Guidelines for Writing Guidelines

Guidelines for writing solid recommendations:
  • Follow the What To Do, Why and How Pattern
  • Keep it brief and to the point
  • Use Principle Based Recommendations
  • Provide Context For Recommendations
  • Make the Guidelines Actionable
  • Use Must and Should Appropriately
  • Consider Cold vs. Warm Handoffs
  • Create Thread Killers

Follow the What to Do, Why and How Pattern

When you write a recommendation, provide context by addressing when to follow the recommendation or guideline. Be sure to address why as well, which exposes the rationale. Rationale is key for the developer audience.

Keep It Brief and to the Point

Avoid "blah, blah, blah". Say what needs to be said as succinctly as possible. Ask "why, why, why?" to everything you write - every paragraph and every sentence. Does it add value? Does it help the reader? Is it really necessary. Often the answer is no. It's hard to do, but keep the content "lean amd mean".

Use Principle-Based Recommendations

A good principle-based recommendation addresses the question: "What are you trying to accomplish?". Expose guidance based on engineering versus implementation or technology of the day. This makes the guidance less volatile and arguably more useful.
Correct
Encrypt Sensitive Data

Incorrect
Use SSL to Encrypt Sensitive Data

Use SSL to Encrypt Sensitive Data is a potentially poor recommendation because it focuses on the implementation instead of the principle or what you are trying to accomplish.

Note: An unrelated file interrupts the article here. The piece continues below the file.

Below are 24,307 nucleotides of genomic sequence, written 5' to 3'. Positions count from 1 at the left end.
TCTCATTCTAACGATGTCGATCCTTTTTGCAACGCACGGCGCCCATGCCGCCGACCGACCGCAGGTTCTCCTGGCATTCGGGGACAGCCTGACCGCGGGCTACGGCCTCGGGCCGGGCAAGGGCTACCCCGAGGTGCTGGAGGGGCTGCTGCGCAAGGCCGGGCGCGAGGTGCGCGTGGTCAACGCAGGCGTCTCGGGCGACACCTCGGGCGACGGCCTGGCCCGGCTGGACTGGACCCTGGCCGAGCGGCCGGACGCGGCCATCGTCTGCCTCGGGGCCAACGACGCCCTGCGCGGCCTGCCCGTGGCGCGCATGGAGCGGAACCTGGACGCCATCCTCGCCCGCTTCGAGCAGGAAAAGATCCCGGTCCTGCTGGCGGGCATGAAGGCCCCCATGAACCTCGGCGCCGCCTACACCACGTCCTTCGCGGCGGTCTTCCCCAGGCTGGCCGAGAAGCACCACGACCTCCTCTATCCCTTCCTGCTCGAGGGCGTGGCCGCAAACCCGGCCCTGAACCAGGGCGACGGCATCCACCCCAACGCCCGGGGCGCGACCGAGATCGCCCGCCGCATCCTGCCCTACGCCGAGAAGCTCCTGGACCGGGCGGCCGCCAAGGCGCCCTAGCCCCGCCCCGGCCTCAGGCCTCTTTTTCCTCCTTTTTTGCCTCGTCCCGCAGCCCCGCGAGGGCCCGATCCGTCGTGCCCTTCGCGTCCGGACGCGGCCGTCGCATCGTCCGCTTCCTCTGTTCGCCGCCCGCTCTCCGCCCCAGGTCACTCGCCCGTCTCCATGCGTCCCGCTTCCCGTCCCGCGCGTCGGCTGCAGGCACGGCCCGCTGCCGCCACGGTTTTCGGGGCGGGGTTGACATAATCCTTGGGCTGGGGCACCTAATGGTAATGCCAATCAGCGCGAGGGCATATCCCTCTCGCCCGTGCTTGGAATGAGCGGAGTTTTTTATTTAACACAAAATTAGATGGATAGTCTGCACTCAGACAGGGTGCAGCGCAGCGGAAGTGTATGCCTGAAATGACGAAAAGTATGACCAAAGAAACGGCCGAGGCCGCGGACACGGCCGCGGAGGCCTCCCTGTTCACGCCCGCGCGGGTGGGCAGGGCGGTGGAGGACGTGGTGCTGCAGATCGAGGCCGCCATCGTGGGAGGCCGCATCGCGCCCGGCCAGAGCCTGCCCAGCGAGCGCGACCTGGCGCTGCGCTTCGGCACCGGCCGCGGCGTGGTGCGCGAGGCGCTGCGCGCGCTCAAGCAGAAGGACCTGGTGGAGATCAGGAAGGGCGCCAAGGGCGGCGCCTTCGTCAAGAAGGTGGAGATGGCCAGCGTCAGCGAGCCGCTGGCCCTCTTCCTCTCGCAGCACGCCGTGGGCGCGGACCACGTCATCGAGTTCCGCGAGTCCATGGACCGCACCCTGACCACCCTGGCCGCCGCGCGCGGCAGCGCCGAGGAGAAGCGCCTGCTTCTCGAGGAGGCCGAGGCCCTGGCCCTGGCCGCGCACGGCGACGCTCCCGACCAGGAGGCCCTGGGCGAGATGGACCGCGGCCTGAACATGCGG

Provide Context for Recommendations

Avoid blanket recommendations. Recommendations should have enough context to be prescriptive. The following are examples of recommendations that don't provide context:
Correct
Use SSL when encryption between server and client is required

Incorrect
Always use SSL

Make the Guidelines Actionable

Be drescriptive, not descriptive. The guideline should be around actionable vs. just interesting information. Note that considerations are actions provided you tell the reader what to consider, when and why. As a general rule, avoid providing too much background or conceptual information. Point off to primer articles, books etc for background. If conceptual information is required options include:
  • Using an Appendix
  • Including the concepts early in the chapter, but in a way that relates well to the tasks that the reader is supposed to be able to accomplish.

Use Must and Should Appropriately

Should is appropriate for most recommendations or guidelines. Do not use must unless it's an absolute requirement.

Consider Cold vs. Warm Handoffs

When the readers read a statement, do you expect the reader to have some knowledge of the area that you are talking about so he can figure out the details if you provide him direction – Cold Handoff, or do you expect the reader to be a novice and require detailed steps – Warm Handoff.
If you are using the 'Cold Handoff' strategy, follow these two guidelines:
  • Expose this thinking (that you expect them to figure the "How to do it part") in sections such as "How to use this chapter" etc.
  • Provide pointers so they can go do it (if you are not covering it in your chapter.) For example point to Microsoft Knowledge Base or MSDN articles.

Create Thread Killers

A thread killer is a page/document (or section of a page/document) that when quoted or referred to can stop a technical discussion or alias question with no further comments. Look at the alias, understand the questions being asked, and tackle the root causes and underlying problems that cause these questions. (Think of the questions as symptoms). Make documents that tackle the principles. If your docs get forwarded to FAQs on aliases all pending comment should in the ‘thanks!’ form.
Also make sure to use an appropriate "eye catching" header - to make it very easy to reference the page and the relevant section on the page.

Last edited May 2, 2009 at 3:42 AM by mycodeplexuser, version 1

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